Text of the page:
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 the only tutorial I know that explains the process a bit is my own (yes, I can shamelessly self-advertise as well Dana :razz:)

Ohoho, is that a challenge?


I've actually been planning to explore and make a tutorial for the advanced "Spriter Method" of character creation, later.

Thus far, for best results, I have a few theories for how best to approach the creation of Spriter-ready assets, but... it's going to need a lot of tinkering... and I'm unable to attempt that, right now.

My plan was this: take the pivot data from the Spriter-ready source assets, and create a template in Photoshop - recreating the exact position of the pivot on the texture, visually, with a dot. (Leaving the original texture there, for reference, with dropped opacity.)

With this base template, I could load that into Spriter, and have a complete image of the character with pivots shown. I could then screencap that, and bring it into Photoshop, allowing me to do the art as a single coherent piece (separated across layers, of course) with pivots shown. Visible pivots being very helpful if we want to break out of the boundaries of the established template, as while we can move the pivot point on a symbol, we cannot alter the way it animates - we cannot alter the spacing between pivots. They are fixed points, and our art still needs to accommodate that - should your character require a large axe embedded in their head, the base template's head symbol boundaries do not accommodate the extra space needed.

In instances like this, where we must expand the symbol size, we must alter the pivot - and the best way to ensure perfect pivot placement relative to the template would be to use the coordinates of the template's pivot with your expanded symbol.

Use the template's pivot position to work out where the pivot needs to be to stay at the same point on the image.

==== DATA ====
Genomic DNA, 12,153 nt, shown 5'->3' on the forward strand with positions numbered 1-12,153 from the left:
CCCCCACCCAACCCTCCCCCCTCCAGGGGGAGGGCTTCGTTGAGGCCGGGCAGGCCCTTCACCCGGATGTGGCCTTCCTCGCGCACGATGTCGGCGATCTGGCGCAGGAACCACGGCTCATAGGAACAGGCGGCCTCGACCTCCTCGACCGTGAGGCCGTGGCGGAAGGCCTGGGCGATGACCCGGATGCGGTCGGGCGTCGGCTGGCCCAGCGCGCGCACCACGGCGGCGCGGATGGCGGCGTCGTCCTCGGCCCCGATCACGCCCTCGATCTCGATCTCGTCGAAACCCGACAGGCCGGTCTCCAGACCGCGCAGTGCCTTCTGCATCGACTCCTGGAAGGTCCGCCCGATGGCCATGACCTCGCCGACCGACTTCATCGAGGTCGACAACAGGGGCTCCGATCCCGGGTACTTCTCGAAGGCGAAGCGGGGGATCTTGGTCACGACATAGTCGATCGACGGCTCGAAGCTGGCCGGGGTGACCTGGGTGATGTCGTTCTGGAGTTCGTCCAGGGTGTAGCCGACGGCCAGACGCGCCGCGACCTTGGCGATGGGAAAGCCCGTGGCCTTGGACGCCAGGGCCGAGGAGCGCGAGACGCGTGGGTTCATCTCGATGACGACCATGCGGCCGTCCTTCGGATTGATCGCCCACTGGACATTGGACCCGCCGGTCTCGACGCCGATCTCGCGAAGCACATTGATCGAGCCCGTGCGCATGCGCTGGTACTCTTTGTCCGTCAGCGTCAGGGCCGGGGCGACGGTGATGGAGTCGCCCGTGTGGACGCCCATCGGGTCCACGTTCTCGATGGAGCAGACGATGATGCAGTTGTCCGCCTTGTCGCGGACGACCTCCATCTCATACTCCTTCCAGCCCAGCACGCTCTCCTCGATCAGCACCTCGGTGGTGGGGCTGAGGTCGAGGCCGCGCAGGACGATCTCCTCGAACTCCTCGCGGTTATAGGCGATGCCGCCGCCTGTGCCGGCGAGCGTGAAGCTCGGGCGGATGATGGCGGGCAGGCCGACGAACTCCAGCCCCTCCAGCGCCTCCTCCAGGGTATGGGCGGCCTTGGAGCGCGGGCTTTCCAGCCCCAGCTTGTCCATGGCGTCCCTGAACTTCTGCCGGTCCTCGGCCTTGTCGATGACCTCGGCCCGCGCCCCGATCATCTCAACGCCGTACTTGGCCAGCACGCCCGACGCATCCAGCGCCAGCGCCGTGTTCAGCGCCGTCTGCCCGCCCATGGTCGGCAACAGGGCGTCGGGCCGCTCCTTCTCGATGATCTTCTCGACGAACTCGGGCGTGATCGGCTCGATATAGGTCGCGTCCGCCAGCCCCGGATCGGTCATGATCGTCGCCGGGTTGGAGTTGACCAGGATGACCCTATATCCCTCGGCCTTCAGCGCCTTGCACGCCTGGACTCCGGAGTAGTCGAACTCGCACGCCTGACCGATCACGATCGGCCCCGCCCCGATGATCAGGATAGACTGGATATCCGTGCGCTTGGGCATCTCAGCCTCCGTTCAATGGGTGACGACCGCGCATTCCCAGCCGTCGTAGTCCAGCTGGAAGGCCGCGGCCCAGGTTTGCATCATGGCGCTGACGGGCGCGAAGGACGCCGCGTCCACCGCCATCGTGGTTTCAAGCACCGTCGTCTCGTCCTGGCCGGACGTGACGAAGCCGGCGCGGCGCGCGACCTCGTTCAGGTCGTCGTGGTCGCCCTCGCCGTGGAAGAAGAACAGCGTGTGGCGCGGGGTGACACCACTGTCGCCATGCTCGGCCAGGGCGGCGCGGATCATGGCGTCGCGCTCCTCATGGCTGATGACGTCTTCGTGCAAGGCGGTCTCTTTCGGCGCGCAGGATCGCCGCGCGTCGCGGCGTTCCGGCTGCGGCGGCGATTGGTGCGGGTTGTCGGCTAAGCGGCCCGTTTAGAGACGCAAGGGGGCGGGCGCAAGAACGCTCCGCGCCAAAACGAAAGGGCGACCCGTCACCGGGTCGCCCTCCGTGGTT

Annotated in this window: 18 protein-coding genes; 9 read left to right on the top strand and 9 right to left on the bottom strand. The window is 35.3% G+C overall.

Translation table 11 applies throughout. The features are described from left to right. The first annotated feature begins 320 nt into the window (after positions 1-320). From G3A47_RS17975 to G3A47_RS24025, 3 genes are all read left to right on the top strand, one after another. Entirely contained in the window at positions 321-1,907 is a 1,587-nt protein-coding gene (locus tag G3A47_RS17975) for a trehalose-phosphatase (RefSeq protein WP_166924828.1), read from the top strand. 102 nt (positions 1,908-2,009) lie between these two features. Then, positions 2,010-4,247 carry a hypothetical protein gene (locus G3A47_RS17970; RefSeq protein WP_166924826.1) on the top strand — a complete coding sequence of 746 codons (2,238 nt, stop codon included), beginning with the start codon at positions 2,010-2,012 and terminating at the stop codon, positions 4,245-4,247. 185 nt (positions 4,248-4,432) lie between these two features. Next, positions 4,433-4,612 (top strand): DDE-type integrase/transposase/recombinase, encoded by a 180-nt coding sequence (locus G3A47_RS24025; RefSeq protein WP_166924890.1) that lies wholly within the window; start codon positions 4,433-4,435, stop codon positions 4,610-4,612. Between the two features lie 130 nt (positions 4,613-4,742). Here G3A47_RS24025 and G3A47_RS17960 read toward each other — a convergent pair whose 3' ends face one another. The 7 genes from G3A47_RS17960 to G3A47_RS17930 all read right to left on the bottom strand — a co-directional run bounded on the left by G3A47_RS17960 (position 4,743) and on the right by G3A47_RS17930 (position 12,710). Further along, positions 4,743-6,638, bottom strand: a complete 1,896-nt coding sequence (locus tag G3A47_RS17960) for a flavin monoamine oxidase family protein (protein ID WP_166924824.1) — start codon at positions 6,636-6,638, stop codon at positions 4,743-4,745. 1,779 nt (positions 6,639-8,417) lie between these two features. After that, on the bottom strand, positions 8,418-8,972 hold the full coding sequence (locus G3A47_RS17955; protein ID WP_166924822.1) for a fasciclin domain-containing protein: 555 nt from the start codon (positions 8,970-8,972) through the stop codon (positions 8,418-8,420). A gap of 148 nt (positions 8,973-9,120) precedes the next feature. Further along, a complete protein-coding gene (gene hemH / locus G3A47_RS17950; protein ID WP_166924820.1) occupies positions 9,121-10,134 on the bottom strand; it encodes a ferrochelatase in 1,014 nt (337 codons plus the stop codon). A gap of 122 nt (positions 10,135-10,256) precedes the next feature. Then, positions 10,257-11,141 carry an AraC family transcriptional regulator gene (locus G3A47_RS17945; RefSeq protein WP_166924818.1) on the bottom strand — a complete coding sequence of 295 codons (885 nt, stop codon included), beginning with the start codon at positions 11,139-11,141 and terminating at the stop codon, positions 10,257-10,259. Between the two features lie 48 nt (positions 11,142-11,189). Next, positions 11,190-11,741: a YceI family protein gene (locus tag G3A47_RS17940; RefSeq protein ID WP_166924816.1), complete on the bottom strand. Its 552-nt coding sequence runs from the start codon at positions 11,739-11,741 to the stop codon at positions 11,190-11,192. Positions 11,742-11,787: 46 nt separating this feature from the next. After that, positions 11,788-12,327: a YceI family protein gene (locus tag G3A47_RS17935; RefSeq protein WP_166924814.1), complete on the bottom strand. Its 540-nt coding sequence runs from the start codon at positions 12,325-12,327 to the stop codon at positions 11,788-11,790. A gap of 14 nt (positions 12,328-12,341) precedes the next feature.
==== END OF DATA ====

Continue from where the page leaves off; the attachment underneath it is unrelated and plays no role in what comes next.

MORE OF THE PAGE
For example, say the template pivot is something like 0.5, 0.1.

If we expanded the symbol left and up, we could then use the visible pivot we left on our new art to determine that the pivot now needs to be 0.8, 0.05.


I'm hoping this makes sense.

In THEORY it's solid. Tedious as heck, but solid.



And to answer your question about how Don't Starve's "2D but 3D" art works... I believe it is basically like this:

Each part of the character is a 'symbol' - each symbol has a pivot point that persists across all the different parts that will be interchanged. The pivot point of Willow's head symbol matches the pivot point of Wilson's head symbol, thus the appropriate part can be swapped in or out as needed.

Each symbol, when converted to the game's format, is generated rough, flat geometry, to fit around the texture. It's not perfectly neat, but you don't notice it at all, because all you can see is the texture on a flat plane.

The whole bunch of flat planes are grouped together, and animated based on the pivot point. Essentially, each symbol floats around in space, locked to a fixed point that moves as the animation data requires it.

Each symbol is layered on top or underneath (depending on what needs to be in front) with miniscule gaps in 3D space stopping them from just colliding with each other, and fighting with a very confused rendering engine that doesn't quite know which thing to show because there are multiple things occupying the same space.